Darren Clarke became the fourth player from Northern Ireland to win a major when he triumphed at the Open Championship at Royal St George's on Sunday evening.
Clarke, who became the oldest winner of the Open since 1967, took a one-shot lead into the last day and repelled the challenge of American pair Phil Mickelson and Dustin Johnson with a closing 70 in tough conditions.
The 42-year-old's five-under-par total of 275 left him three clear of Mickelson (68) and playing partner Johnson (72), and continued the remarkable story of Irish success in the last four years.
After Dubliner Padraig Harrington's back-to-back Opens and a US PGA title as well, Graeme McDowell captured the US Open last year and then compatriot Rory McIlroy succeeded him last month.
Now Clarke, playing the 54th major of his career but without a top 10-finish in them for a decade, has finally claimed the Claret Jug denied him in 1997 by a closing 65 from American Justin Leonard.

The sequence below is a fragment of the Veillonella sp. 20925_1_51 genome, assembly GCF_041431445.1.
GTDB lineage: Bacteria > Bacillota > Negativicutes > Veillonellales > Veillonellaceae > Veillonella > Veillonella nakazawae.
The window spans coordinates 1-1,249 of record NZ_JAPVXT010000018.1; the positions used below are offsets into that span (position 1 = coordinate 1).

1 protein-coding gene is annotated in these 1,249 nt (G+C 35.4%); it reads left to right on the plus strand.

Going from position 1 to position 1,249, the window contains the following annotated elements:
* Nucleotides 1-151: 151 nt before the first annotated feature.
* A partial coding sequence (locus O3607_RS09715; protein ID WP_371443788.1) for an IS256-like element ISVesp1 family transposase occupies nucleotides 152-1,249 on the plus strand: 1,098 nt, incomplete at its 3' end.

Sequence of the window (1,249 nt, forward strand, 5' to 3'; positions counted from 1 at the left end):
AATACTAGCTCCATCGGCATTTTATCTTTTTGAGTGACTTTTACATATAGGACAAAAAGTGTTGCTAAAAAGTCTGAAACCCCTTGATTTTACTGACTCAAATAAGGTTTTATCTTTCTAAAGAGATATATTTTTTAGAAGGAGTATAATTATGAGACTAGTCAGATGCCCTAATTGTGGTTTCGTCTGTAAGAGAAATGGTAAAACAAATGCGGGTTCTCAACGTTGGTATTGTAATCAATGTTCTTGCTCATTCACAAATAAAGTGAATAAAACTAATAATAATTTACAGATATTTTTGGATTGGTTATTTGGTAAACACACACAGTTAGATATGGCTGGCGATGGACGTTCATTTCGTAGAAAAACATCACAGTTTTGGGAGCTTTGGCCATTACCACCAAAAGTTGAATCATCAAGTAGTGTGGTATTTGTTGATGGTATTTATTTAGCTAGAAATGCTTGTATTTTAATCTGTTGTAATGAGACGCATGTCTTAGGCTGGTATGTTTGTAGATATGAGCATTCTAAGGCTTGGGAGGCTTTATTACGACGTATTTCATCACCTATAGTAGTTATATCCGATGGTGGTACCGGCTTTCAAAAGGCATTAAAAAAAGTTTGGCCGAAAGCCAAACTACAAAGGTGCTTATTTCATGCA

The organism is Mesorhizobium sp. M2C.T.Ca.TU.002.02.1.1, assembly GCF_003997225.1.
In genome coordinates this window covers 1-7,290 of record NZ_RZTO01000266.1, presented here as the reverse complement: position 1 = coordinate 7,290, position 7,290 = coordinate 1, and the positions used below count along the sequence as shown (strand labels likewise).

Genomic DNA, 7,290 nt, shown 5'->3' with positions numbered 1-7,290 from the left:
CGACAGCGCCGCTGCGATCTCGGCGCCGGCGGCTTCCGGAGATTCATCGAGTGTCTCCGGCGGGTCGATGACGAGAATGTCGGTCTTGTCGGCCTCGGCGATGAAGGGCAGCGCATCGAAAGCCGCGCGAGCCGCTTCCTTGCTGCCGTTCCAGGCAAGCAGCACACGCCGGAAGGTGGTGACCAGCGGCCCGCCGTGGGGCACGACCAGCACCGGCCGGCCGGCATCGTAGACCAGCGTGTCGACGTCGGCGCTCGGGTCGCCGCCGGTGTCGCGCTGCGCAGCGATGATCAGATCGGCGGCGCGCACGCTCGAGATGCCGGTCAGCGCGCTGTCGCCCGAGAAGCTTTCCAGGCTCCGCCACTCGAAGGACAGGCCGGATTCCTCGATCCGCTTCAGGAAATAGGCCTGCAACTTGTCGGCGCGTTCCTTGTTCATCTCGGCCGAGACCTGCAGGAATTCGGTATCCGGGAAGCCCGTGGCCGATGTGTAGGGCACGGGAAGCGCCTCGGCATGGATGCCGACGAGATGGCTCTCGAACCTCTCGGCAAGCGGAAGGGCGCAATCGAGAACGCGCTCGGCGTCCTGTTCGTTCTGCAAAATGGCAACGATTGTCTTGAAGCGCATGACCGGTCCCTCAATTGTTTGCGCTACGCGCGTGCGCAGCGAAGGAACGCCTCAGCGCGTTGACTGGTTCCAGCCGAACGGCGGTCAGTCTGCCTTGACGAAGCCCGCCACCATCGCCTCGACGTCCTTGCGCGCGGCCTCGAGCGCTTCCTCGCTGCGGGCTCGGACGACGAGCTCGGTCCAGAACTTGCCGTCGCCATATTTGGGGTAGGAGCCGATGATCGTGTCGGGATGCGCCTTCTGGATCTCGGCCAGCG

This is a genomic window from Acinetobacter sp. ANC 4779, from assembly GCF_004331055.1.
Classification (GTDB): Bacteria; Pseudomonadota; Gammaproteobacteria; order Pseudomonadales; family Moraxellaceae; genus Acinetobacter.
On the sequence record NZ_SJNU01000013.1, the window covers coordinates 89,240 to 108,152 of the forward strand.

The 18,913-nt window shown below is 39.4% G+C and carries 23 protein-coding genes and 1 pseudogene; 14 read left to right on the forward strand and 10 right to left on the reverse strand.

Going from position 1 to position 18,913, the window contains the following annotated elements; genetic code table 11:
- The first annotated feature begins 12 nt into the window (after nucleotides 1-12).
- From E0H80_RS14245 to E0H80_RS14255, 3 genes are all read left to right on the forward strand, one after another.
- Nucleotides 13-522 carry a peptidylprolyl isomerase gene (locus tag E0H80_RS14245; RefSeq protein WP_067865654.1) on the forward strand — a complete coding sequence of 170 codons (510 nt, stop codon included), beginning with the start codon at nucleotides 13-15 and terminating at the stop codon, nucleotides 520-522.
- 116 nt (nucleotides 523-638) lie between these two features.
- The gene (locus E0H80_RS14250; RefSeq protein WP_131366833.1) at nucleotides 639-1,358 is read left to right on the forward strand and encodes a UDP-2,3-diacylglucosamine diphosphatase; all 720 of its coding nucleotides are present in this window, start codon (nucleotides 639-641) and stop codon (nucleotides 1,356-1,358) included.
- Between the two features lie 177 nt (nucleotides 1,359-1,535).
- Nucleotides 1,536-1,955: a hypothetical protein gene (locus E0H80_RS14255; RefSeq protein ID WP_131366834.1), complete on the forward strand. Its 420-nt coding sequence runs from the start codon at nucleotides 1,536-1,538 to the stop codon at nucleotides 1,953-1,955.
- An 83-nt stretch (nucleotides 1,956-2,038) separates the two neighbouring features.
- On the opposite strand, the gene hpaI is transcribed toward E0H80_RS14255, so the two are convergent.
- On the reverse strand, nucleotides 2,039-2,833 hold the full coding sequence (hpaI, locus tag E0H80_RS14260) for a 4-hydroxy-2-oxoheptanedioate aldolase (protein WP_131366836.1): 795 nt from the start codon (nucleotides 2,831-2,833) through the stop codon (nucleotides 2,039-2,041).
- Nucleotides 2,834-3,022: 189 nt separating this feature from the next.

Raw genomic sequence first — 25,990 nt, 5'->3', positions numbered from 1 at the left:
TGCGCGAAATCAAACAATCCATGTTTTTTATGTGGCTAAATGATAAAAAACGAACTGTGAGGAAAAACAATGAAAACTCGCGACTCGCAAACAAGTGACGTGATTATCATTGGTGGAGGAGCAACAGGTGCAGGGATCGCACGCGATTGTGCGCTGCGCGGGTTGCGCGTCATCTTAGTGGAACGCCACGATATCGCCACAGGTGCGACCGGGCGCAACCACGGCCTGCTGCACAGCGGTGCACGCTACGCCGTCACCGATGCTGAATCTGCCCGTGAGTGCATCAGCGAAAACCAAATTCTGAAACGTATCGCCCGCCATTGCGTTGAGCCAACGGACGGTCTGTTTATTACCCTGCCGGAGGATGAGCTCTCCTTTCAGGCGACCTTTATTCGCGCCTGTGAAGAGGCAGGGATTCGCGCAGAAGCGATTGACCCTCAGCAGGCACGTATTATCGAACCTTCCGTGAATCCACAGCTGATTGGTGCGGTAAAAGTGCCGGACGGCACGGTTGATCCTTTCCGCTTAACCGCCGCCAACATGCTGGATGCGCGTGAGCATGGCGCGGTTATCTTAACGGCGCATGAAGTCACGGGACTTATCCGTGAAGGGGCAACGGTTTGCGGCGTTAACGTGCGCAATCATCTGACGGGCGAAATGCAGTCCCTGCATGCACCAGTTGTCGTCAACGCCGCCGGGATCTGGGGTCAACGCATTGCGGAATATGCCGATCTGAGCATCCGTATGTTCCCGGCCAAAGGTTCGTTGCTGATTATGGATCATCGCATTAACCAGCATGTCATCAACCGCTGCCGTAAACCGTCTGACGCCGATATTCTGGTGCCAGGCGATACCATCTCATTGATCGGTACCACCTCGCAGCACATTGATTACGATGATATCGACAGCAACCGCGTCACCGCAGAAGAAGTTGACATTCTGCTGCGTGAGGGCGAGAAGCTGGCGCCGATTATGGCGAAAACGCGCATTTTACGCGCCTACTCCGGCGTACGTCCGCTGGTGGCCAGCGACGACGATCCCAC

Clarke set a new record by winning the Open at his 20th attempt, while only dropped shots at the last two holes prevented him from becoming just the sixth player to shoot four rounds in the 60s in championship history.
He had to save par from 18ft at the first after leaving a nervous first putt well short, but birdied the next from five feet and recovered from a bogey at the fourth in style with an eagle from 20ft on the par-five seventh.
That took him back to two ahead of Mickelson, who had eagled the same hole 25 minutes earlier on his way to a brilliant front nine of 30, but the left-hander cut the gap to one with another birdie on the 10th.
Mickelson's challenge ended with four dropped shots in the next six holes and it was left to Johnson to take up the fight with birdies at 10 and 12.
However, the 27-year-old again proved susceptible to pressure - he took a three-shot lead into the final round of last year's US Open but shot 82 - by carving his second shot out of bounds on the par-five 14th to run up a double-bogey seven.
That left Clarke with plenty of breathing space and he could afford to bogey the last two holes and still claim an impressive victory.
He received a first prize of £900,000 and a bonus of £2,000,000 from one of his sponsors for the biggest success of his career. Clarke also moves up from 111th in the world to 30th.